Pomegranates have deliciously tart seeds called arils that peak in season from August to January in the Northern Hemisphere. Their bright color, elegant arils, and complex flavor make them a popular addition to holiday recipes. They can top smoothies, salads, or other veggie side dishes, or try them as a delicious fresh centerpiece on your cheese or charcuterie board. When you buy prepackaged arils, you’re spending a lot of money for a fruit that can spoil rather quickly. If you’re looking to add pomegranate arils to your table this year, consider harvesting them yourself. Of course, if you’ve ever tried to cut a pomegranate without a little know-how, you’ve probably made a merry red mess on your kitchen countertop. There is an expert trick to seeding these fruits. All you need is a knife, a bowl of water, and of course, a pomegranate. Here’s 7 steps for opening a pomegranate…

Is there a difference between apple cider and apple juice?

Apples are the star fruit of fall: Whether they’re baked in a pie or spiced in a sauce, it’s obvious we love celebrating the return of apple season. But there’s one way we can consume apples that causes confusion even among the most ardent apple connoisseurs — cider. More specifically, what’s the difference between the stuff we scoop up exclusively during September and October at markets and that other stuff available on the grocery shelf all year long? This is how you make apple cider: Here is the difference between apple cider and apple juice: Apple Cider Apple cider is made from fresh apples that have been pressed into liquid. To make apple cider, apples are first washed and cut, then ground into a mash that’s about the consistency of apple sauce. The mash is then wrapped in burlap cloth and placed between wooden racks. A hydraulic press squeezes…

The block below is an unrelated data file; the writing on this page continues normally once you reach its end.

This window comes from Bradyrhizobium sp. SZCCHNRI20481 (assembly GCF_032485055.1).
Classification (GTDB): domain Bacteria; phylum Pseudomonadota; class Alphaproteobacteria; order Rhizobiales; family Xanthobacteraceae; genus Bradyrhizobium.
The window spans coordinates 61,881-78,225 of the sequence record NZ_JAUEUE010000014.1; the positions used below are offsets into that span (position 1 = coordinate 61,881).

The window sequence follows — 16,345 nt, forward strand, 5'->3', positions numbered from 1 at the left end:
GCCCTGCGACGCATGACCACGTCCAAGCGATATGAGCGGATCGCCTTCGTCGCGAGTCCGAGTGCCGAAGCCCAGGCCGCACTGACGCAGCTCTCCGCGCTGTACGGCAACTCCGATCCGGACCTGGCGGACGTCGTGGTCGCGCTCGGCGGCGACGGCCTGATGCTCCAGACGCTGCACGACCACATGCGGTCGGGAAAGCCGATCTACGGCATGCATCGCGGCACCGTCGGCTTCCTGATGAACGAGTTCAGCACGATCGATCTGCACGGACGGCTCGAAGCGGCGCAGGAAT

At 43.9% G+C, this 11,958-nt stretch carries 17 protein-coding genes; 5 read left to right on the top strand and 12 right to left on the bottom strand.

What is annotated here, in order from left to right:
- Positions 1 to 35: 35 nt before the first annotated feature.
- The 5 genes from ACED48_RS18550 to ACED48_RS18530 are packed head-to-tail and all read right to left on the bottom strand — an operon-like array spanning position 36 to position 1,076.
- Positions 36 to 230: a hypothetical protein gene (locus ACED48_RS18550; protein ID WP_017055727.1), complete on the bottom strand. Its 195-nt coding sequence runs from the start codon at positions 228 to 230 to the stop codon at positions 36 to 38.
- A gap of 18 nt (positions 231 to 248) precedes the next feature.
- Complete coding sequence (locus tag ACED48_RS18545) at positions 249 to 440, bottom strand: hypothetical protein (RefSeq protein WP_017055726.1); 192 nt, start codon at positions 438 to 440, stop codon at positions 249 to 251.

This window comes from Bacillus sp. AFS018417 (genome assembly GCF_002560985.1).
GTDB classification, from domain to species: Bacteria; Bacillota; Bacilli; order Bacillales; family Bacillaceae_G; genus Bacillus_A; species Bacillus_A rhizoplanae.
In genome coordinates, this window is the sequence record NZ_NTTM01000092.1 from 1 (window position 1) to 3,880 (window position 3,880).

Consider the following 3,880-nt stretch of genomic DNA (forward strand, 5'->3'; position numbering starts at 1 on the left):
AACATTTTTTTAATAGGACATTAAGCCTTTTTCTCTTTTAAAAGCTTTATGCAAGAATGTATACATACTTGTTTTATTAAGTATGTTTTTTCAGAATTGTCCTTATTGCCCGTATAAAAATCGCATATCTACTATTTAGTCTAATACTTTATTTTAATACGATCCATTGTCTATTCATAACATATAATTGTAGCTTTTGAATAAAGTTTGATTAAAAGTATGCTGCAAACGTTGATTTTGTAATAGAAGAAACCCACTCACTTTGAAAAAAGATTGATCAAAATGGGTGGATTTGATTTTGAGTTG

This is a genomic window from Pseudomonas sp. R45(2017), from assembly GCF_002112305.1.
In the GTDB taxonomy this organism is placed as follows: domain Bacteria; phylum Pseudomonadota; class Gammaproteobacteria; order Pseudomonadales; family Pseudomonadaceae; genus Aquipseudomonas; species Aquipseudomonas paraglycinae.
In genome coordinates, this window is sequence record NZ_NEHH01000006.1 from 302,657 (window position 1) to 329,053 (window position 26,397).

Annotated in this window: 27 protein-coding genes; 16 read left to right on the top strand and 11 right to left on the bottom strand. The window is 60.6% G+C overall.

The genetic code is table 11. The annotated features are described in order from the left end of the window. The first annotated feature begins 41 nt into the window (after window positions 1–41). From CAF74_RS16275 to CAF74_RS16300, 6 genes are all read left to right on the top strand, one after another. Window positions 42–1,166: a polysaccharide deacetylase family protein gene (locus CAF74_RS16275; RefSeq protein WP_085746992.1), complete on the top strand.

Produce: What’s in season in October?

There’s nothing like the taste of fresh produce when it’s perfectly in season — an apple pulled straight from the tree or greens pulled right from the garden. Knowing what is at its peak during the month of October can help you make your shopping list and plan your meals accordingly. Thankfully, October is full of all sorts of fruits and vegetables worth savoring. From delicate figs, to hearty squash, there are all kinds of fun flavors to explore.  So take this list to your local market and get shopping! 1. Apples Of course you know apples are in season — they’re everywhere! But certain types of apples peak throughout the month. Apples stay good for a while, so all varieties are still considered fresh, but for a just-picked variety, go with Fuji, Suncrisp, Pink Lady, Rome, Cameo, Sundance, Blushing Gold, Melrose, or Enterprise. 2. Beets These deep crimson beauties…